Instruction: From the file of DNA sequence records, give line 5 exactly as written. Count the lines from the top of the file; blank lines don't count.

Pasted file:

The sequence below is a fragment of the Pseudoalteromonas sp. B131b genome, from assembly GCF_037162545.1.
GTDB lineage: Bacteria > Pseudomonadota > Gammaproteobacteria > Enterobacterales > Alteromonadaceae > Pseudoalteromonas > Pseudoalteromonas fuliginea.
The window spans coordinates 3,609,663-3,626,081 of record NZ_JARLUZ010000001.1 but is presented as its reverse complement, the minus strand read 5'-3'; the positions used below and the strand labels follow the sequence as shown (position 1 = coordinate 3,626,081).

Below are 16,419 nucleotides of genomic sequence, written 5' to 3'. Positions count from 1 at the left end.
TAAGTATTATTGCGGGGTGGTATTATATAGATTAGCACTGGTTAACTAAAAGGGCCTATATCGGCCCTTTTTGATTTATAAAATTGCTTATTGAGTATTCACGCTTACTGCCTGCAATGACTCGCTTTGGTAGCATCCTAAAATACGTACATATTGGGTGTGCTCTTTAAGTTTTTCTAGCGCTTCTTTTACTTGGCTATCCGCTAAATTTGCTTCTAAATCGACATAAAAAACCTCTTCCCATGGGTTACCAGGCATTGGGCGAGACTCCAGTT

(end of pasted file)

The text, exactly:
TAAGTATTATTGCGGGGTGGTATTATATAGATTAGCACTGGTTAACTAAAAGGGCCTATATCGGCCCTTTTTGATTTATAAAATTGCTTATTGAGTATTCACGCTTACTGCCTGCAATGACTCGCTTTGGTAGCATCCTAAAATACGTACATATTGGGTGTGCTCTTTAAGTTTTTCTAGCGCTTCTTTTACTTGGCTATCCGCTAAATTTGCTTCTAAATCGACATAAAAAACCTCTTCCCATGGGTTACCAGGCATTGGGCGAGACTCCAGTT